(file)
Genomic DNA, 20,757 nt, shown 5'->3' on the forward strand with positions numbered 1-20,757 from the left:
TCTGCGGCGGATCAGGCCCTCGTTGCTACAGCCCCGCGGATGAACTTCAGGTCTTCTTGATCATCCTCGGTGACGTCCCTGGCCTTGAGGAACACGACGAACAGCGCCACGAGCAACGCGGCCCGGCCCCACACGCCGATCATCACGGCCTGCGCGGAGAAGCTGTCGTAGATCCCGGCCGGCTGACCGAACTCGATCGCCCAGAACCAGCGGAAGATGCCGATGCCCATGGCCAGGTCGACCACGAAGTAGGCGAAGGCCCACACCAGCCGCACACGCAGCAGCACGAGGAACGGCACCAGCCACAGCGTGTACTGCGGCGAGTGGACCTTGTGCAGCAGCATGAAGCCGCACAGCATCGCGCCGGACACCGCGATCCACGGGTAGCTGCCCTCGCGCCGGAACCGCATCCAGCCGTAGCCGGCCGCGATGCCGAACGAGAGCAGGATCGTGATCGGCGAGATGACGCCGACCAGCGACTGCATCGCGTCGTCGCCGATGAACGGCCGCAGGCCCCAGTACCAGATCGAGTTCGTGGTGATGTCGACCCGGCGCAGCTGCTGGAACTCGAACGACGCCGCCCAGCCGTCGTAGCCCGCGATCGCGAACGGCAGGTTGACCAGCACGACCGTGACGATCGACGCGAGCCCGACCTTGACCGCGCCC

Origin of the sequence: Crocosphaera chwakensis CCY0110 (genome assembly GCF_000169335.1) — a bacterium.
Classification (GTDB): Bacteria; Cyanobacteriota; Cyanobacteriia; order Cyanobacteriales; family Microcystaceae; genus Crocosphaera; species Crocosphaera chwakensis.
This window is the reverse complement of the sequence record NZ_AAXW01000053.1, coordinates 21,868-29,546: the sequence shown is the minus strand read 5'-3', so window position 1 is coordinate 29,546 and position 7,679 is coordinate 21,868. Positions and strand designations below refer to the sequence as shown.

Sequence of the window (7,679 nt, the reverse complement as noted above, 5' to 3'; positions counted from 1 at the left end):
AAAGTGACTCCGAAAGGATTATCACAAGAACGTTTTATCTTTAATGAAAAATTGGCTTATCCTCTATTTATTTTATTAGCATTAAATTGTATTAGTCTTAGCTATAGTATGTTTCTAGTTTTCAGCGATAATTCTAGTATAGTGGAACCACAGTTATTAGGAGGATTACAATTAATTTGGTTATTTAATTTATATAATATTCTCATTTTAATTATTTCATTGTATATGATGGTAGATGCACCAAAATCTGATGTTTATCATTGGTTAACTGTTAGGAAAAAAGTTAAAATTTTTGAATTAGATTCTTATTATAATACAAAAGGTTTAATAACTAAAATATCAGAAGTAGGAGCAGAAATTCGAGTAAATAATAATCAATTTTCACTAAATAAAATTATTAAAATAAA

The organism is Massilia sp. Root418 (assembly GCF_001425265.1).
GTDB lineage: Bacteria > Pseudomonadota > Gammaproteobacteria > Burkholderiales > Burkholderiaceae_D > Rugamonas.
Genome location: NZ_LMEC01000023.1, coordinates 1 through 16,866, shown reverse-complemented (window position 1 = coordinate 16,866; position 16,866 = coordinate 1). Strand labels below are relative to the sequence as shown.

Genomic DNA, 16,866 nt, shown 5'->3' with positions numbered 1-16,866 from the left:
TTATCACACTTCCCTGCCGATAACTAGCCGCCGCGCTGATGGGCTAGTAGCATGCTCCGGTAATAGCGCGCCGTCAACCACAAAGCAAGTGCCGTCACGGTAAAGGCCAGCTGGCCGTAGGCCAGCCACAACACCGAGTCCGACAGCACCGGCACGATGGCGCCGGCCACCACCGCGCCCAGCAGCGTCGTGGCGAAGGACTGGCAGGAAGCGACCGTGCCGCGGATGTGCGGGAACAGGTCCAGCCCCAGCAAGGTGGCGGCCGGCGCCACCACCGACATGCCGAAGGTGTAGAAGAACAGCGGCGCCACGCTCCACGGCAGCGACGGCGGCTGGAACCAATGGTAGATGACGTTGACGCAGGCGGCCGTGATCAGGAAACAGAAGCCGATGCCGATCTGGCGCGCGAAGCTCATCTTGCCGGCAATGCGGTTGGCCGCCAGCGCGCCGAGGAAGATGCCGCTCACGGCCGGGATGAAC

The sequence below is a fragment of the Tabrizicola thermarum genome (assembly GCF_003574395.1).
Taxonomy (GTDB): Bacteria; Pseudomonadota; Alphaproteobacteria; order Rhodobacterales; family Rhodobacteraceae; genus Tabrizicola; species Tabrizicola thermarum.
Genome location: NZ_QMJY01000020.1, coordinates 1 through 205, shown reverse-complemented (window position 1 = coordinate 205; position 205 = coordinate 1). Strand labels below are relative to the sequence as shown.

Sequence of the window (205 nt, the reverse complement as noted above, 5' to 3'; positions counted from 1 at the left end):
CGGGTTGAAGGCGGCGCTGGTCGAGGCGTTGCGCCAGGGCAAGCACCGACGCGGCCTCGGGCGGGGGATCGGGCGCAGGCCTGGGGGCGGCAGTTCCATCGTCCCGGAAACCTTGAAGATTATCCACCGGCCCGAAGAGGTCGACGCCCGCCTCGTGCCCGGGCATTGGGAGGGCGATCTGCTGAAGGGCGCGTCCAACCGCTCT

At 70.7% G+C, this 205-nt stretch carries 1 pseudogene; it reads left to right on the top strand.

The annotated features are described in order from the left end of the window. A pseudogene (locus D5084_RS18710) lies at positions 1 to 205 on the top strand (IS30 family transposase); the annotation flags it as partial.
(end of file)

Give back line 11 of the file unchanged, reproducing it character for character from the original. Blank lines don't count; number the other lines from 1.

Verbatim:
Genomic DNA, 16,866 nt, shown 5'->3' with positions numbered 1-16,866 from the left: